elaborately made up. Her upper eyelashes were thickly coated into stiff
spikes and dark eyelashes appeared to be tattooed under her black rimmed
eyes. Iridescent shadow in graduating shades of
lime green covered her
eyelids. Strangely, she wore no other makeup. Her hair, a rather mousy brown,
was straight and rather stringy hung limply down to her waist. Some sort of
wilted fauna dangled in wilted dejection over one ear.
The girl, in turn, watched Trixie approach. Her eyes got wider and wider as
she saw the beautiful elfish face, the incredibly long legs, and an
undulating stride, the girl thought she would give eight inches of her hair
to emulate. As Trixie came closer,
the girl amended that to bald. She would
shave her hair, if that’s what it took, to learn to walk like that. After
all, hair would grow back.
“Hi, I’m Trixie. What’s your
The girl‘s eye‘s widened as she looked up at Trixie. “Far out. Wow. What a
trip. I’m Sunshine Rainbow.” The girl blinked twice, her long spiky eyelashes
slashing through the air.
Trixie looked at her quizzically. Then she noticed the girl’s pupils, which
were hugely dilated. “I’ll bring you some water, Sunshine.”
“Cool,” the girl answered absently.
Trixie went back to the bar and said to Max, “I don’t recognize her as one
of ours, but she’s definitely under the influence of something we don’t sell.
Give me a glass of water, will you, and we’ll keep her safe until she’s fit
for the streets. Oh, and put
just a little ice in it. She specifically asked
for it to be cool.”
Max frowned and concentrated as he stared across the room. “LSD.”
“LSD?” Trixie gasped. “That hasn’t been around her for decades”
Max nodded his head. “Somebody must brought it in from the port.”
“It’s such a nasty little drug – no turn off switch or sober pill.” Trixie
shrugged. “Oh well, be that as it may. I’ll keep my eye on her. She should be
fine far before closing time.”
Trixie didn’t bother with her tray. This girl was a freebie. She grabbed a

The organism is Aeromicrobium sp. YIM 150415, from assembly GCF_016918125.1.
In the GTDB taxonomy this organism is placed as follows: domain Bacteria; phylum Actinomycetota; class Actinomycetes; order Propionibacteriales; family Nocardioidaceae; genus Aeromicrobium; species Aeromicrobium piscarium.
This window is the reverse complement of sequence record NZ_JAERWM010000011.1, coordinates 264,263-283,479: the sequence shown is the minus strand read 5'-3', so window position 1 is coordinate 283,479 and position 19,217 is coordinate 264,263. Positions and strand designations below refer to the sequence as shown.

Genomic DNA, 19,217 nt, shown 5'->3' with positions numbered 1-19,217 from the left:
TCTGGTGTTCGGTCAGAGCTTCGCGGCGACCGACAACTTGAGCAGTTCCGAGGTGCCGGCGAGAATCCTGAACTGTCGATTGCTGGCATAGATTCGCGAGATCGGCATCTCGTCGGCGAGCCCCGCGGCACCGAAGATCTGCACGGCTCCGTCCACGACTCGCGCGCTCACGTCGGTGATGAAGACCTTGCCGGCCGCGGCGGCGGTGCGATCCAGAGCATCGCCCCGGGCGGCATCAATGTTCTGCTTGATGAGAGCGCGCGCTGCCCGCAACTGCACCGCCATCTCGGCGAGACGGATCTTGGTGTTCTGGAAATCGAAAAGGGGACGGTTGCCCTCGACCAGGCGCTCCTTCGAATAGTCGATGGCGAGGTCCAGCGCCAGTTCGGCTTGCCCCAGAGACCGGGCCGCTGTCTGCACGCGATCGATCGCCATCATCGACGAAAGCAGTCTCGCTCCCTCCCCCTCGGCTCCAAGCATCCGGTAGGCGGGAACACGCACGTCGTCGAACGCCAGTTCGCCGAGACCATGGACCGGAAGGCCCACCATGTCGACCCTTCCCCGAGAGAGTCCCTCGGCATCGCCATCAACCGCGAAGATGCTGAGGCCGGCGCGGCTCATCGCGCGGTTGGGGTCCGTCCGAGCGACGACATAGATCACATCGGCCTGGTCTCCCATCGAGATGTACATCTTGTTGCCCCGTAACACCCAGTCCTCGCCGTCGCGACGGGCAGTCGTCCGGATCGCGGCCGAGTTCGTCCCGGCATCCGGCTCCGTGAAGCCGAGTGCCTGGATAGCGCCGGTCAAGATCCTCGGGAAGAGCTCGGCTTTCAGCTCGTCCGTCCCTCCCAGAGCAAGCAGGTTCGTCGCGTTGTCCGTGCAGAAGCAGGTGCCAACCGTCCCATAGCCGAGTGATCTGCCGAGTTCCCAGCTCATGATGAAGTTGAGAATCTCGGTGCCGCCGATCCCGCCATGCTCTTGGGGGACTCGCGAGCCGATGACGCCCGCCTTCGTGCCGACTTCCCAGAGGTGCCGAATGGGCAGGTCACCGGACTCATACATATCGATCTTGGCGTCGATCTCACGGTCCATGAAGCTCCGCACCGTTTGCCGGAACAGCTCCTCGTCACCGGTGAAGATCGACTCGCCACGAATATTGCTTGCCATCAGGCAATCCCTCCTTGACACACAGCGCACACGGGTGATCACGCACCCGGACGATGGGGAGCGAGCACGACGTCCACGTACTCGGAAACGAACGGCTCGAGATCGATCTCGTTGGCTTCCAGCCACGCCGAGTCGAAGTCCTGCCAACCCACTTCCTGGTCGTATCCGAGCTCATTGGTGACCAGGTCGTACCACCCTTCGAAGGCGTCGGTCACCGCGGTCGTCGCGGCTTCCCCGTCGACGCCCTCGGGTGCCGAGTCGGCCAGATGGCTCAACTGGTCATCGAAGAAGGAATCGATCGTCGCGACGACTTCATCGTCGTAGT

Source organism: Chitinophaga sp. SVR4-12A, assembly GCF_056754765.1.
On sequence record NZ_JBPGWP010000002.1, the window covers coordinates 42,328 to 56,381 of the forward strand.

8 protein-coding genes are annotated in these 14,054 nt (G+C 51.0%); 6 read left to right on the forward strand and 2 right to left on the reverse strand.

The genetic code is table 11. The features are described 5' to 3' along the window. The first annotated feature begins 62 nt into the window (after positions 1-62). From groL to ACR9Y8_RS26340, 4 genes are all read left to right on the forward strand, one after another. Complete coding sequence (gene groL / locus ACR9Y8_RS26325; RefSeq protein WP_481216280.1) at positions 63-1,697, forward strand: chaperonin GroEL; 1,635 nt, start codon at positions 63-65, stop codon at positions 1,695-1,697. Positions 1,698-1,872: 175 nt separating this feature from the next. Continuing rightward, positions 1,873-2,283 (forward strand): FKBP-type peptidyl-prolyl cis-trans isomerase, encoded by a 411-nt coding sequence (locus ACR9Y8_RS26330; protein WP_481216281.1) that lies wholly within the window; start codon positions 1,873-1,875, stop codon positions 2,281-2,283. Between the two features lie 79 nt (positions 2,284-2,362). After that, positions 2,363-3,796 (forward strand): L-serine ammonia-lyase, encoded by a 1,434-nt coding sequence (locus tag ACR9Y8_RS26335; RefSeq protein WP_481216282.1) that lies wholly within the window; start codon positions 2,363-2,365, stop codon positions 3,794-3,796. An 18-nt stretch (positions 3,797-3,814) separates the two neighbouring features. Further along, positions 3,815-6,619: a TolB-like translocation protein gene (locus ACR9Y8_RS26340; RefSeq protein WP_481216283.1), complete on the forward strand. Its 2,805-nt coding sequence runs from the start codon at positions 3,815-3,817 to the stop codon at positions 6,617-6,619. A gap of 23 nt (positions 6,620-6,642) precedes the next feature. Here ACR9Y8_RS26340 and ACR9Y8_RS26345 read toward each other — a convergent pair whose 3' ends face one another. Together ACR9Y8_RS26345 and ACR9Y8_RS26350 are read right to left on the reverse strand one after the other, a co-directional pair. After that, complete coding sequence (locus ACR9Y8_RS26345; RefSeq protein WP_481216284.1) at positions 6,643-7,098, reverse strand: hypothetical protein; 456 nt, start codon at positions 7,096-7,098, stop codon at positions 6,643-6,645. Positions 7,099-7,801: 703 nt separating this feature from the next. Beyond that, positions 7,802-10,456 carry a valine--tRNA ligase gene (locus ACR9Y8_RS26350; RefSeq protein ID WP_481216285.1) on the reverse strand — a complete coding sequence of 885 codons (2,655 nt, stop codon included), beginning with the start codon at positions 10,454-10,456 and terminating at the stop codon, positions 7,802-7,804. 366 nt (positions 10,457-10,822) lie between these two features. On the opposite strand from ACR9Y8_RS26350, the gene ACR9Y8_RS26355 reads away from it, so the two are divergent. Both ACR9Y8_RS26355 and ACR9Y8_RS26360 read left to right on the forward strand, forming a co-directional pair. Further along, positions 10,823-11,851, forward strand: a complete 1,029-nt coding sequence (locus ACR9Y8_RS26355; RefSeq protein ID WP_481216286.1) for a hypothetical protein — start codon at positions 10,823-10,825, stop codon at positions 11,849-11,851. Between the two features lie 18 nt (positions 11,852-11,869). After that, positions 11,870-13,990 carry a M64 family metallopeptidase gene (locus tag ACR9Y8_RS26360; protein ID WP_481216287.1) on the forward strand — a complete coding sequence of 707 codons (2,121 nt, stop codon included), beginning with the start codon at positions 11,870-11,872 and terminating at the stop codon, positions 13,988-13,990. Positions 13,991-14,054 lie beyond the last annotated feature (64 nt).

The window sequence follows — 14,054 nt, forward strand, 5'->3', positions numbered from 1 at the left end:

napkin and carried the big glass of water over to the girl’s table. She put
the glass on the napkin in front of the girl and sat down on the seat across
from the her. The girl took the glass and drank deeply. Then she held the
glass away from her and stared into it deeply. “Wow.” she said.
“Wow what?” Trixie asked.
“I’m really tripping,” the girl said dreamily. She did not take her eyes
off the glass.
“How’s that?” Trixie asked.
Sunshine Rainbow now was holding the glass in front of her face with both
hands. She looked at Trixie through the ice cubes. “For sure I can see you,
but that’s --like normal. But I’ve never had a hallucination, like, bring me
“Hallucination? You think I’m a hallucination?” Trixie asked,
“Far out,” the girl agreed as she continued to stare at Trixie through the
Puzzled, Trixie asked, “Why do you think I’m a hallucination?”
“Maybe you’re a genie. Can I have three wishes?”
“Sure, sure.” Exasperated, Trixie got up and walked back to the bar.
“I wish for music, and world peace and water–lots and lots of water,” the
girl said to the spot where Trixie had been. “And I want to walk like
that– it’s way cool,” she added to no one in particular.
“Max, she thinks that I’m a figment of her imagination.”
Max leaned back and guffawed. “Trixie, you’ve been the object of many a
man’s -- and many a woman’s, for that matter -- imagination. Why does this one
Trixie‘s brow wrinkled in cute perplexion. “I dunno,. But something’s
not quite right.”
Max looked at her thoughtfully. He ducked around the bar and ambled over to